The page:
The future of "mobile" energy...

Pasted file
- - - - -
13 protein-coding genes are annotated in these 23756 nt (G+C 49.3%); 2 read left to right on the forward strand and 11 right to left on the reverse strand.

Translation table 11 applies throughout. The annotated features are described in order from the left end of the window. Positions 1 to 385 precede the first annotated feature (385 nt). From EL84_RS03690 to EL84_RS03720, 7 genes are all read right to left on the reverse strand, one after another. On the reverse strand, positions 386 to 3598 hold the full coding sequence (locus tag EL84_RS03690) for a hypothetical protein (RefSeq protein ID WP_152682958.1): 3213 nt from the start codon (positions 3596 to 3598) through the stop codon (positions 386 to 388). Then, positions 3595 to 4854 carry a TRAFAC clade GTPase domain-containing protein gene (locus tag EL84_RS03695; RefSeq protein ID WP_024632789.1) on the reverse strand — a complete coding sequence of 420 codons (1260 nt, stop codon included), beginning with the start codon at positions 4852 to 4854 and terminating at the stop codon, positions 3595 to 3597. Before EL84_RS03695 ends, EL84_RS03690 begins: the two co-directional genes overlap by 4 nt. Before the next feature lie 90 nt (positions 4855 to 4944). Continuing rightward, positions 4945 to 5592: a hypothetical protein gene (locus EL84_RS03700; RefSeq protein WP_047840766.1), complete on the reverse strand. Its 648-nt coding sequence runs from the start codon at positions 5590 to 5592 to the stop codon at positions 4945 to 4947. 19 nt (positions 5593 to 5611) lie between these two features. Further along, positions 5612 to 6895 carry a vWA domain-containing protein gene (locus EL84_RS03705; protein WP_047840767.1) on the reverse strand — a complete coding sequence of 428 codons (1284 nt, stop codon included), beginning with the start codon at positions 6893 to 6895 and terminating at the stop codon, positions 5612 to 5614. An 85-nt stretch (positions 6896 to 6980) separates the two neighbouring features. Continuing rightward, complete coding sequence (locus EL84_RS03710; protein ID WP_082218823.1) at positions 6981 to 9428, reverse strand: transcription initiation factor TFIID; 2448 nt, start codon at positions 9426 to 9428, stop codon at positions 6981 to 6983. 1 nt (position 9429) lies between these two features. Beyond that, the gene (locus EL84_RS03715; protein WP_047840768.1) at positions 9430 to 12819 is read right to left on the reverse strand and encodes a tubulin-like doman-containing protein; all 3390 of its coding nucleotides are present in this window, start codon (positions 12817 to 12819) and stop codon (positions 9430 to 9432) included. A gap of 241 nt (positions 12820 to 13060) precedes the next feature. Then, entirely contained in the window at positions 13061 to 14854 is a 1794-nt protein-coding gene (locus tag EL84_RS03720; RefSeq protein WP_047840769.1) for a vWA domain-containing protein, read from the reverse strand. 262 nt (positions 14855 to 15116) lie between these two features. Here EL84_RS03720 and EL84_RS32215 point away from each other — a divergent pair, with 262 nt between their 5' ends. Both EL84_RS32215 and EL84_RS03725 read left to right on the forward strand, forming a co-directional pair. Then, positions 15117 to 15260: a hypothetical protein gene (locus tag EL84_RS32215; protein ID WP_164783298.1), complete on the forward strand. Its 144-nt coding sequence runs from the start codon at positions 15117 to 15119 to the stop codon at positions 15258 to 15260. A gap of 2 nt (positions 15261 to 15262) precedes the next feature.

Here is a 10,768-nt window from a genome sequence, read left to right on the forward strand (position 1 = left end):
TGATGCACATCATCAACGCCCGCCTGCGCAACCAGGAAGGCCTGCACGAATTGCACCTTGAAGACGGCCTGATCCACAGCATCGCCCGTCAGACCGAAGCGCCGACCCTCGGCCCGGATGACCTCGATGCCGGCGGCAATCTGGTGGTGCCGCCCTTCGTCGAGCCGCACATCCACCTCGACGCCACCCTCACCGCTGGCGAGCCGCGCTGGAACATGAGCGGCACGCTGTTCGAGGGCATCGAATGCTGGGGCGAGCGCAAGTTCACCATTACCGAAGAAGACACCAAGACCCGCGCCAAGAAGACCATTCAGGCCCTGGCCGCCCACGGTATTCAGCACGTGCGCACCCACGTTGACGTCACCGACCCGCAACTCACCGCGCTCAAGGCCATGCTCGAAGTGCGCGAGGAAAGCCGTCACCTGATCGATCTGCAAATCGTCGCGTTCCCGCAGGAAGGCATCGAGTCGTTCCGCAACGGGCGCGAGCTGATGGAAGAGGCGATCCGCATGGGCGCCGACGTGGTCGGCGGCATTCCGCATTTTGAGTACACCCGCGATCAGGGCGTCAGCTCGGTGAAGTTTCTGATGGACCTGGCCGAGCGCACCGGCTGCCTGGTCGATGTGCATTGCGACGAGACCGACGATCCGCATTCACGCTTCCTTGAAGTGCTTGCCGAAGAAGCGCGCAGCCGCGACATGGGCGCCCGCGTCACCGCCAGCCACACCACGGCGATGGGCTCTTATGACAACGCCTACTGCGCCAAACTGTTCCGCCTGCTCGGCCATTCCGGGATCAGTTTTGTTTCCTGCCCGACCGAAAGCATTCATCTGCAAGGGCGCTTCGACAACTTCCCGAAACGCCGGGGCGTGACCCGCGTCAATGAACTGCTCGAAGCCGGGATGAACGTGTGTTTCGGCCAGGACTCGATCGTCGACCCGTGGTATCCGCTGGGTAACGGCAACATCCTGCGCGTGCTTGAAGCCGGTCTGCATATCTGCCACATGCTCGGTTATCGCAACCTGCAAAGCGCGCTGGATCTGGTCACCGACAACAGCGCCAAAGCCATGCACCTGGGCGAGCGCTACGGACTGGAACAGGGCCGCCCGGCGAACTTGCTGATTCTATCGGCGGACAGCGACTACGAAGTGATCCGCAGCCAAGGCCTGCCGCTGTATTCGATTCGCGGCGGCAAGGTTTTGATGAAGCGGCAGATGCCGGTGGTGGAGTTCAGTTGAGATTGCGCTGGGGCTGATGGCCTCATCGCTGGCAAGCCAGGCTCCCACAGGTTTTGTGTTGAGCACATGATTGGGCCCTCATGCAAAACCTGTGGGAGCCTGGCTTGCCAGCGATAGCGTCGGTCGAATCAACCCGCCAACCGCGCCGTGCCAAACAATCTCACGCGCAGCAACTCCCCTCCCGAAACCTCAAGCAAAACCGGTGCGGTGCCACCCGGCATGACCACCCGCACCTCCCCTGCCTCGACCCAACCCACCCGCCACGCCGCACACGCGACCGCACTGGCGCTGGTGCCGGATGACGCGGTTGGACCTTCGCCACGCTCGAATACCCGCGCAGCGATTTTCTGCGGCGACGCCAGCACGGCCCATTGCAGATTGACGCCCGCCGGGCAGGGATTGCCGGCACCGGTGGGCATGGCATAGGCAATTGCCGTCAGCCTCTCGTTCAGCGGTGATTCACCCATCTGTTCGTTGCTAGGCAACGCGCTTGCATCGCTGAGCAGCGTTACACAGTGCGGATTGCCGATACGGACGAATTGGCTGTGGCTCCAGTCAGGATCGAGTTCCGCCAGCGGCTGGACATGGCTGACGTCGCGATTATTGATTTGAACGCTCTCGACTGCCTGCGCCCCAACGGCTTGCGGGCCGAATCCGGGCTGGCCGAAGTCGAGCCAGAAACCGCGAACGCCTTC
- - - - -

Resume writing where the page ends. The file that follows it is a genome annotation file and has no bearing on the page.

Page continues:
Right now our current standard is still to use LI-Ion batteries when it comes to rechargable and power demanding devices.We all want more power for our phones, laptops or battery powered tools on the job.And we also want to be able to charge our batteries faster and faster.Back in the old days a D-Cell like lead acid battery in a flashlight was good for about 3 hours until it started to dim a bit.With up to 4 batteries inside they were not just heavy but also quite hazardous.Chargin was usually done over night and you just hoped they were not blowing up while charging.I spare you the other types that came after and that we still use as they all have their good and their bad sides.If we trust our marketing experts than quite soon we will only have electric cars on our roads and battery the size of a suitcase shall be able to run your car for hundreds of miles.The ideas of graphite based batteries or those using crystals and their forming reactions are all great and promising.Some will certainly make it to the consumer in a few years.The one thing that we are never told though is where all the energy to charge those batteries is supposed to come from.Replacing the combustion engine with electric motors is one thing but if no fossil fuel is used....Energy does not come out of thin air!Right now a lot of countries already struggle to provide a reliable power supply grid and distribution network.If you ever enjoyed a scorching hot day during a blackout caused by everyone using too much electricity you know what I mean...The population is growing as fast as the energy demand for our industries.Solar and wind are well and good but without proper storage solutions of not real use because no one can really predict how much they can produce.You know, weather and such things...If we trust our so called experts than all will come together really nice.By the time we have really powerful batteries we will have enough alternative energy supply chains up and running to keep them charged.I have a few issues with this entire concept, so let's see what other people have to about this:Imagine you have a nice and big cabin somewhere really remote and beautiful - but with no electricity for miles.Obvious solution for the modern hunter or nature lover is to invest into free energy.Free because that is how your solar, battery and inverter system would be advertised.You buy the stuff and after that all the electricity comes for free - the things pays for itself!Reality is a bit off though as you need to maintain and replace the costly batteries over time and such things.All this however totally changes for a residential home.Getting a huge solar system on your roof is no problem.Getting off the grid next to impossible.You see, once (or even before) you sign up for an electricity contract it is defined that your home is in a residential area.This brings certain limitations like the requirement to connect ot gas (if available), water, sewage and electricity.Only way to enjoy your "free" energy is by getting a good deal with your supplier.Some countries do it differently but around here it goes like this:Whatever you use still comes right off the grid.That is because your solar system really struggles to cope with load changes and providing surplus back to the grid.And since your meter is not capable ofworking properly with it either...To make it "fair" it is metered how much you use and how much you supply.Most companies here even do this on at least an hourly base - just to fair...For your bill the amounts are then adjusted.What you supplied is taken off.Sadly in most cases going negativ is not an option - if you provide more than what you use only your supplier is laughing.To make things worse what you supply is valued far lower than what you get from the grid.Often the difference is above 20%.Control....Around here quite a few people basically covered house, shed, carport and all with solar panels.This was while we had a great subsidy from the government to go solar...After now over three years most of these people still struggle to get anywhere near even for their investment.Without the grants the timeframe to break even was estimated to be around 12 years - which is about the time for when you need to replace the lot anyway and start over.Some do get nice savings on their bills though but families with kids not so much...If you have little to no chance to get your investment back before you have to replace it, then it is not really that much of a good deal after all.Imagine in town with hundreds of small houses everyone would be able to get the same money back for the electricity they provide...Pay 18 cents per kWh from the grid and get 18 cents perkWh for what you supply and once you provide more than you use you get money back.The providers won't allow this to happen as it means they not just loose some money but also they would lose control.How could they justify another price hike?How could they explain the blackouts?Why should tey pay you at all... ;)If a city with enough open and unused space would decide to go solar on a huge scale and while add also add a lot wind turbines....Someone would need the electricity provided and someone need to step in for those times where demand is above supply.Here the old triangle of power goes into full swing....You see a city or town would need also need a sub station to handle the electricity and to distribute it to the town houses, shops and so on.Funny thing is that only a "provider" can do such things.Doing it privat is usually only possible in really remote areas, like big mining outposts that just have no other option than using generators or solar/wind.And in most areas a town or city is no longer allowed to be a provider of electricty - at least not in the drirect form.Buying in bulk is no problem, having your own supply system however is not in the books.Right now most, if not all the big wind and solar farms are owned and operated by energy providers.There is billionaires everyhwere who could build a solar and wind farm the size of Texas if they really wanted but they won't do it either...Starts with the land, goes over the usage rights and won't end with activists claiming how bad it all is.Means it won't happen and if it does then the energy providers get together and claim they guy might have money but does not have the right to provide energy unless he actuall starts a corresponding company and plays by their unwritten rules.Can we still dream about it though?The dream is kept alive like the fire of hope that is only a tiny amber.If you sign up for electricity you are asked if you would like to pay bit extra so your electricity comes from alternative sources.Why is that bad, after all it is green?The initial investment might be huge for a wind farm but after that it is more or less just providing mone out of thin air.You can look the cost up for the new windfarm build near you.Same for the electricity prices in that area.And also the expected output of the entire farm.Do the math and calculate how quickly they break even....Once they do it only profit but you still pay the extra to go green.A bit like the new road that came with a toll....After 5 years the motorists paid it off but 10 years later they are still being charged while the road is disintegrating...Now add electric cars and our constantly rising consumption to the mix...We can't provide the electricity ourselfs as we don't get fully paid for it, we can go off grid either.The atom as the source of electricity is being phased out slowly as well.Finally as some might say, considering the thausands of years we have to deal with the produced waste and what aftereffects the storage might bring.Our providers will keep their grip on us for as long as they can.No government will stop them as in return they wouldn't have electricity.A cold war if you like.We never cared how much fuel our cars use until the OPEC decide to limit supplies and drive the prices up.And you can see the riches especially in Saudi Arabia.For most of the big OPEC players it really does not matter anymore whether or not they have oil or not.They make the same or even more money by other means and more modern means now.After this initial shellshock we woke up and decided that for the shopping trip of the wife a small car with just 4 cylinders will do.Overcrowded cities and roads also pushed us more into thinking small.Again it took force to go further, this time by governments slowy "going green".Emmissions, greenhouse gasses, polution, particles and corbon monoxide...Sounded all godd in the ads but it meant we could no longer afford our old car or even got banned from entering the town center with it.But a lot people still can't afford a modern car that meets the standards.Once they finally got the money and car the laws change again and they need yet again a newer car.This created a huge export and recyling market and profits for other people though.And what differenc did it all make in reality?While we were forced to improve and lose money countries like the US refused for years to even consider reducing the pollution.Countries like China and Russia even increased their pollution to impossible levels.We all remember how Bejing was literally shut down for the Olympics so the athletes have a chance to survive the games...We know how the pollution or global warming problem is misused to make money.The governments get huge payouts in the form of taxes from those cars that can't meet the specs.The dealer smiles with the increased sales of cars.And again the government smiles too as they get taxes from this as well.We know it happened before and is still happening with everything realted to fossil fuels, global warming and pollution, so why would electricity be any different?Reactors and coal fired power plants are phased out with basically nothing to replace them.Solar and wind will provide and till then we keep what we really need to keep....There is no plan for what comes after coal and the atom.There is no alternative.Batteries need electricity.And providers will always be the middleman controlling both the price and the availability.So how does this actually work you might wonder...No matter who invents or produces a new device to provide electricity - there is a very limited market for them.A farmer can't buy a full size wind generator and place it on his land...But an electricity provider can buy thausands of them....And if you go bigger than ask yourself who would need a 10 or 100MW fusion generator?Providing electricity is only a viable option if you go big and if you can sell the excess with a profit margin.Leaves only our electricity providers as customers.If you don't have to care about the buying price because it will be put down one way or the other onto your customers than it is like a credit.Only difference is that once it is paid off you start to get money back!Imagine that for your bank account ;)And if you know what you sell can have a very generous profit margin because your buyer does not care then the solar or wind farm will be quite costly to build..."We know we are not cheap, but who else can deliver you what you need?"And like our big supermarkets there will be an agreement on what the wind generator can cost.Ressources....Be it wind, be it solar or just the modern electric motor in your car - they all require stuff that is very limited on our planet.Take Neodyminum.Without it we have no wind generator or fancy motors as we wouldn't have powerful enough magnets.Vital elements and mineral required are only available in a few spots on our erth in quantities justifying mining them.I won't make this much longer than it already is, so please look up what is really needed to keep our future solow and wind projects alive.Then go and check where we can find thes things in good quantities.Once you did you might realise why the world tolerates the abuse of human rights, freedom or just self expression in other countries ;)If only China would stop today to export and sell their rare earths and prcious minerals basically our entire production worldwide would suffer quickly.Entire industries break down quickly and prices for certain things would literally explode.The US already started to re-open long abandoned mining projects as suddenly even the most costly operations become viable again.Think about this next time you fancy a world free of cars and truck using combustion engines ;)